Intron A; Pegasys
peginterferon alfa-2a; interferon alfa-2b
Standard DoseIn adults, 180 mcg injected subcutaneously once per week for 48 weeks. Pediatric dosing available for age 3 years and older; dosing is based on body surface area.
There are no food restrictions. Take your missed dose as soon as possible on the same day or the next day and then continue your regular dosing schedule. If multiple days are missed, check with your medical provider about what to do. Never double dose or take doses too close together.
AWP$ 1,225.79 / week
Potential Side Effects and Toxicity
Interferon has a high number of side effects associated with it: fatigue, headaches, nausea, chills, insomnia, anemia, pyrexia (fever), injection site reactions, loss of appetite, rash, myalgia (muscle pain), neutropenia, irritability, depression, alopecia (hair loss), dyspnea (shortness of breath), arthralgia (joint pain), pruritus (itching), flu-like feelings, dizziness, diarrhea, cough, weight loss, vomiting, unspecified pain, dry skin, anxiety, abdominal pain, leukopenia, and thrombocytopenia. In the case of the psychiatric/emotional side effects, interferon has been associated with depression, anxiety and, in rare cases, suicidal thoughts. If you have a history of any of these conditions, talk to your provider before starting HBV treatment with interferon. It does not mean you can’t take interferon (or another HBV treatment), but you want to watch for signs of worsening depression and be able to take preventative actions ahead of time. As an injectable, injection site reactions (redness, swelling, and/or itching) and inflammation are common. If you have autoimmune hepatitis or are allergic to any of the ingredients in interferon, you should not take it.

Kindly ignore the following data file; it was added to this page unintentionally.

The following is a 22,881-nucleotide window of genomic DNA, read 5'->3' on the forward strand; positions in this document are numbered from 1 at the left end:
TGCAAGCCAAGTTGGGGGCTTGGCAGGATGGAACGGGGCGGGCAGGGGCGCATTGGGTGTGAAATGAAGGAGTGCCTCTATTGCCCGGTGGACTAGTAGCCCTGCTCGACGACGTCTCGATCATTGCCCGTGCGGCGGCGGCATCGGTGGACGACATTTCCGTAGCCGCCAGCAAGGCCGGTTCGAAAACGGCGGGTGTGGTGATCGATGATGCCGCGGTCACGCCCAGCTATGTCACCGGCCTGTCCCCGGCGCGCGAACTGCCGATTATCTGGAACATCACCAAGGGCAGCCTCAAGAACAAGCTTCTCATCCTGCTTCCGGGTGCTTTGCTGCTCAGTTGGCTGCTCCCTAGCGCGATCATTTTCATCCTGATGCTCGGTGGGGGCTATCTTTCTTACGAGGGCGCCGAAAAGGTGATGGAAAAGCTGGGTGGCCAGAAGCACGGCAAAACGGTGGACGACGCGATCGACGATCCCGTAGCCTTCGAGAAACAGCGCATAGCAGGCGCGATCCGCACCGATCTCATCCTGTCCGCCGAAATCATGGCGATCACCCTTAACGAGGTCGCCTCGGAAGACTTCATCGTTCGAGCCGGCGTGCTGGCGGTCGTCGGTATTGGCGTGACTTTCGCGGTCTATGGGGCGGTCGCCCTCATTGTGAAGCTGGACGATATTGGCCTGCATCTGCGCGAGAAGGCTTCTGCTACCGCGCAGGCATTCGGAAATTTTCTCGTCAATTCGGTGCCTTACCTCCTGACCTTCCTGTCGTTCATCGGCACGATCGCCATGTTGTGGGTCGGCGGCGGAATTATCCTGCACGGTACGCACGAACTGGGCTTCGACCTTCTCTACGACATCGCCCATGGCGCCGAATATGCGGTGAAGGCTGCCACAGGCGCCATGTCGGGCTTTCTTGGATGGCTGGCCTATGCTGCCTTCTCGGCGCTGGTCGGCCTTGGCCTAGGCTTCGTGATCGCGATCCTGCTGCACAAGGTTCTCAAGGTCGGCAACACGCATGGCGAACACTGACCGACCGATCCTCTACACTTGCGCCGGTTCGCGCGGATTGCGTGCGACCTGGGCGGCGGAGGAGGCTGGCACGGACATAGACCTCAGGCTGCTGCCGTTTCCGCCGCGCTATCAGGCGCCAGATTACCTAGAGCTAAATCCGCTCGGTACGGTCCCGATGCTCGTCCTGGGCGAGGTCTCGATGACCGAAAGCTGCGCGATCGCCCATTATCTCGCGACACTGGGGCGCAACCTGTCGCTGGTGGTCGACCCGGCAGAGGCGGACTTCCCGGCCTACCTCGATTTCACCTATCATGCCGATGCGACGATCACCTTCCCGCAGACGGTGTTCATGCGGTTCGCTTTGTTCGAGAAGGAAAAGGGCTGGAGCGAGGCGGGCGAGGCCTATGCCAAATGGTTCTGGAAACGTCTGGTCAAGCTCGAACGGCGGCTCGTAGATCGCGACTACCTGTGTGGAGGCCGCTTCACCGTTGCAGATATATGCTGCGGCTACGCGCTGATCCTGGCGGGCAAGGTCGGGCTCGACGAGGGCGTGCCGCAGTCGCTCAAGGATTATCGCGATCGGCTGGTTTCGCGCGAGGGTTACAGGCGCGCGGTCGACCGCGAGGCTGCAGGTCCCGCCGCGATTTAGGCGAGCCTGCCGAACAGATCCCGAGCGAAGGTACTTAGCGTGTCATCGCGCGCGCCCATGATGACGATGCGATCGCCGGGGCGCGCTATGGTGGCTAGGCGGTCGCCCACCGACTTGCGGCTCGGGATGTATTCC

Potential Drug Interactions
There are few drug interactions with interferon. However, be sure to tell your medical provider or pharmacist about all the medications, supplements, and herbal products you take, whether prescribed, over-the-counter, or illicit, before starting this drug, and inform them of any changes to your medications as they happen. Caution is advised when taken with warfarin, phenytoin, or methadone. Methadone levels may increase due to interferon, so methadone levels and signs and symptoms of a stronger narcotic effect should be monitored. Use caution when taken in combination with other medications with similar side effects, such as neutropenia, as this could cause worsening symptoms.
Although interferon is no longer used in HCV treatment, it still has a potential role for treating HBV. That said, it is rarely used for HBV, and the World Health Organization does not include it in their HBV guidelines. Interferon will not cure HBV—currently, no HBV medication will cure you—but it can decrease your risk of long-term complications such as cirrhosis or liver cancer. It has some clinical advantages over the oral antivirals, as it’s a finite therapy and it doesn’t lead to HBV resistance, but it’s a difficult medication to take (injection) and tolerate. Other medications are easier to take (oral) with fewer side effects. Interferon is less safe for people who have any level of cirrhosis and should never be used by someone with decompensated cirrhosis. The AASLD Guidelines for the Treatment of Hepatitis B do include pegylated interferon alfa, along with Baraclude (entecavir or ETV), Viread (tenofovir disoproxil fumarate or TDF), and Vemlidy (tenofovir alafenamide or TAF) as first-line agents in the treatment of HBV. If you need HBV treatment, talk to your medical provider about which option is best for you.